Cockpit usually requires that web browsers communicate with it using HTTPS, for security reasons.
Cockpit listens for both HTTP and HTTPS connections on the same port, by default 9090. If an HTTP connection is made, Cockpit will redirect that connection to HTTPS. There are some exceptions:
If an HTTP connection comes from
127.0.0.0/8, then Cockpit will allow communication without redirecting to HTTPS.
Certain URLs, like
/pingare not required to use HTTPS.
This behavior can be overridden by setting the
AllowUnencrypted option in
Cockpit will load a certificate from the
directory. It will use the last file with a
extension in alphabetical order. The file should contain one or more OpenSSL
BEGIN CERTIFICATE blocks for the server certificate and
the intermediate certificate authorities.
The private key must be contained in a separate file with the same name as the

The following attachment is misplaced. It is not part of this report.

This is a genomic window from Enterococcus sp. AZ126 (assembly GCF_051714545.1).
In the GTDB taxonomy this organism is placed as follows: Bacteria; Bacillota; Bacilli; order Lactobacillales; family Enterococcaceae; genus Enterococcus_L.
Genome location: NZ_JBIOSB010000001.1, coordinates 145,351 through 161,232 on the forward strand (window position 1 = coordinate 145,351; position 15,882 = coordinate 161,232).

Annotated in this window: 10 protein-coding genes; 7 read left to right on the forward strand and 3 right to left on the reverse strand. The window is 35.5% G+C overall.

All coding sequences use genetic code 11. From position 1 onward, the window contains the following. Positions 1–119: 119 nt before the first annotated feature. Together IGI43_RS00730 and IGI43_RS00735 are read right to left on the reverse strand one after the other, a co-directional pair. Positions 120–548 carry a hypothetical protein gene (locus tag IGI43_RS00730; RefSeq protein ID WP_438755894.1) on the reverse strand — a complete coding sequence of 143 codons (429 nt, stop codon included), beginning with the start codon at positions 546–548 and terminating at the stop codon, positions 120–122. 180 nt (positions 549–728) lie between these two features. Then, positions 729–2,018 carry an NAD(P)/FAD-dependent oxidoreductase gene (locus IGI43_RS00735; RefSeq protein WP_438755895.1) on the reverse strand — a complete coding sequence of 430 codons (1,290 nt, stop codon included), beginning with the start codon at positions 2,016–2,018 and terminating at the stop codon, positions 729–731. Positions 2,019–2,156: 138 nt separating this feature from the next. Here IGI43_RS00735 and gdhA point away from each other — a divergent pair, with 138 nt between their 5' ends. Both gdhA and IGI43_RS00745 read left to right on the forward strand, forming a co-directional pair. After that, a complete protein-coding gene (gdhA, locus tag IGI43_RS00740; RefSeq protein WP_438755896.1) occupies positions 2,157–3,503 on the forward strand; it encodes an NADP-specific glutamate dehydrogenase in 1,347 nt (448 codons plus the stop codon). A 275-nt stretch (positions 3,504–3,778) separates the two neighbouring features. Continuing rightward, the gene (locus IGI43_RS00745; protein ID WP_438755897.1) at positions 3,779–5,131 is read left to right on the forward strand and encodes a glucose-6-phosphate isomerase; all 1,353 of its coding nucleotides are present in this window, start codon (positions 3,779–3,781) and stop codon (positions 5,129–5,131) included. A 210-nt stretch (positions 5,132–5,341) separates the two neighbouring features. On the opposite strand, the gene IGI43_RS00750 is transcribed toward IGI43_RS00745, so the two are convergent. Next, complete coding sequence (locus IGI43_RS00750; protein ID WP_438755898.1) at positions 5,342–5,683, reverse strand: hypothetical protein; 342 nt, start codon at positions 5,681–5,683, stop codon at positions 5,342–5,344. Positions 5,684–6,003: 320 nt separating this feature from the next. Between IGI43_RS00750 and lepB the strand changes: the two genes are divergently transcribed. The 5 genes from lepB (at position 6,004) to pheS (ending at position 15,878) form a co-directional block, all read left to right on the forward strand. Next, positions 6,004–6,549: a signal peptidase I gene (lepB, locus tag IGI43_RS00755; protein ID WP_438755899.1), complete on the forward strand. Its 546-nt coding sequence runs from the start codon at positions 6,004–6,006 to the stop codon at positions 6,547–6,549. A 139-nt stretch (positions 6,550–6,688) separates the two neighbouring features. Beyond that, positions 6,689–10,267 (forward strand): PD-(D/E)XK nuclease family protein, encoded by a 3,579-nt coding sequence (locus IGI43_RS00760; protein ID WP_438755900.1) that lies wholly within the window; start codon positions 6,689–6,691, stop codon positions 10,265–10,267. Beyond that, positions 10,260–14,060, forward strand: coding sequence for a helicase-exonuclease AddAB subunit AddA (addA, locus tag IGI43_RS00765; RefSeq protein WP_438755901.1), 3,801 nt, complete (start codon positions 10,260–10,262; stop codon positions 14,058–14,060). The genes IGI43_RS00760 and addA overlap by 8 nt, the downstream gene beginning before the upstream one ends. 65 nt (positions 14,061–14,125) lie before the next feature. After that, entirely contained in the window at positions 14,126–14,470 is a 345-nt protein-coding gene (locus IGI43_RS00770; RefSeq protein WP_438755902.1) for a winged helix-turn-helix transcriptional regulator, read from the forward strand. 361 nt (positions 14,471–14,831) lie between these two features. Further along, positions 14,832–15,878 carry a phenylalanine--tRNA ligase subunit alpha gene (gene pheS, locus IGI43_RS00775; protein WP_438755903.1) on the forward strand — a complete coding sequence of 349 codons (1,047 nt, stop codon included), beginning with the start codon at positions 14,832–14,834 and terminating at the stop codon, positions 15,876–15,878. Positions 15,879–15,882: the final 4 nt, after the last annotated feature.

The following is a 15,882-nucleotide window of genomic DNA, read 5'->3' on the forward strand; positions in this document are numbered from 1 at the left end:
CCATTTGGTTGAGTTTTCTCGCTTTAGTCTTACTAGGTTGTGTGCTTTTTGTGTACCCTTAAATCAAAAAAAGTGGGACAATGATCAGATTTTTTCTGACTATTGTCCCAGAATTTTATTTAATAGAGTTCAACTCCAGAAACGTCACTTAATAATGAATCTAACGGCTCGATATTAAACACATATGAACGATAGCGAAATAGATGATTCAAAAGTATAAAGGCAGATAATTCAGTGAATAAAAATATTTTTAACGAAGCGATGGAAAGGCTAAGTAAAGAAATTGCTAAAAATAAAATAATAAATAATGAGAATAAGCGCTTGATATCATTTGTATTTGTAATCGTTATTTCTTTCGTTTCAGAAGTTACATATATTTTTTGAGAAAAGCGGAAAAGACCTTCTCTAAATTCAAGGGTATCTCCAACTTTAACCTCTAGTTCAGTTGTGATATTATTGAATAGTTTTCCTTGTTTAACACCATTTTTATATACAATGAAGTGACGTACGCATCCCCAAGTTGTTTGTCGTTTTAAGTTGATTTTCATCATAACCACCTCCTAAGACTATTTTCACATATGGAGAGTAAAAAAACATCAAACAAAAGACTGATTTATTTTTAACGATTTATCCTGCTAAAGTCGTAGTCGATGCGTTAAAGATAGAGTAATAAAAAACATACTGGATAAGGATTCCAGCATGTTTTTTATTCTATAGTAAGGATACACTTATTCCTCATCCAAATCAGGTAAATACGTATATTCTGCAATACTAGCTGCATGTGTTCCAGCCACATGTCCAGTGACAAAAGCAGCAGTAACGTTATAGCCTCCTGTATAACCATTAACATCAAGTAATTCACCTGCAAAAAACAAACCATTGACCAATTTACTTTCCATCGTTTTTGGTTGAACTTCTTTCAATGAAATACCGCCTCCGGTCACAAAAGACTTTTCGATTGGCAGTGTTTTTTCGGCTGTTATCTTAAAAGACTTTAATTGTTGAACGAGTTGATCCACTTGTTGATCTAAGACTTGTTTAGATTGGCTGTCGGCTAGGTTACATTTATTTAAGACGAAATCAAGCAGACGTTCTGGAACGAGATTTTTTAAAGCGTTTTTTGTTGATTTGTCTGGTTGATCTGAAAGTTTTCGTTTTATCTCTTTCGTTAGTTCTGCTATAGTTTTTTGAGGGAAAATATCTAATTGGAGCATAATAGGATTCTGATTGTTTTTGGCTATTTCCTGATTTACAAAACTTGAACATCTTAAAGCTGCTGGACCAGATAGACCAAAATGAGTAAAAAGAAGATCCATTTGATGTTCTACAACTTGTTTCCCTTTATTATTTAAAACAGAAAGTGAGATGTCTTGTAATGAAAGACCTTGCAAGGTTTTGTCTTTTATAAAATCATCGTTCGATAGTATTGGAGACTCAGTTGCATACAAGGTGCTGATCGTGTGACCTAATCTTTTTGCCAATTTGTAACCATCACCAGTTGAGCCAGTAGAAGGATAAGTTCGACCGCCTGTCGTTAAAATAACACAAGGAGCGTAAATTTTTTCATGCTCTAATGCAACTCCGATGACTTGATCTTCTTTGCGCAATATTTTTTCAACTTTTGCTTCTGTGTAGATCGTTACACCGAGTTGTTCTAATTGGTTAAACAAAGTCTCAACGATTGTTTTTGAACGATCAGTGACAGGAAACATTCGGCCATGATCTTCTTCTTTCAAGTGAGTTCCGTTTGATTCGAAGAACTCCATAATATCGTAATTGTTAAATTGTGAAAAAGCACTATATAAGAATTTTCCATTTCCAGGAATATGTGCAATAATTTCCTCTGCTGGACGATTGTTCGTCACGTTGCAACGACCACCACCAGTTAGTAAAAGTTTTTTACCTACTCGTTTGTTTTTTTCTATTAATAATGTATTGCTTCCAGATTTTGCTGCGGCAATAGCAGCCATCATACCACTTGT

certificate, but with a
.key suffix instead. The key must not be
If no certificate is found, a self-signed certificate is created and
stored in the
0-self-signed.cert file. On some
platforms, Cockpit will also generate a ca.crt in that directory, which
may be safely imported into client browsers.
Cockpit will read the files as root, so they can have tight permissions.
To check which certificate
cockpit-ws will use run
the following command.
$ sudo /usr/libexec/cockpit-certificate-ensure --check
Or, on Debian-based systems:
$ sudo /usr/lib/cockpit/cockpit-certificate-ensure --check
certmonger to manage certificates, following command can
be used to automatically prepare a certificate/key file pair:
getcert request -f /etc/cockpit/ws-certs.d/50-certmonger.cert \ -k /etc/cockpit/ws-certs.d/50-certmonger.key \ -D myhostname.example.com \ [--ca=...]
This will not work on Red Hat Enterprise Linux/CentOS 8 by default. Adjust the SELinux type of the certificate directory to
cert_t to allow certmonger to write its certificates there:
semanage fcontext -a -t cert_t '/etc/cockpit/ws-certs\.d(/.*)?' restorecon -v /etc/cockpit/ws-certs.d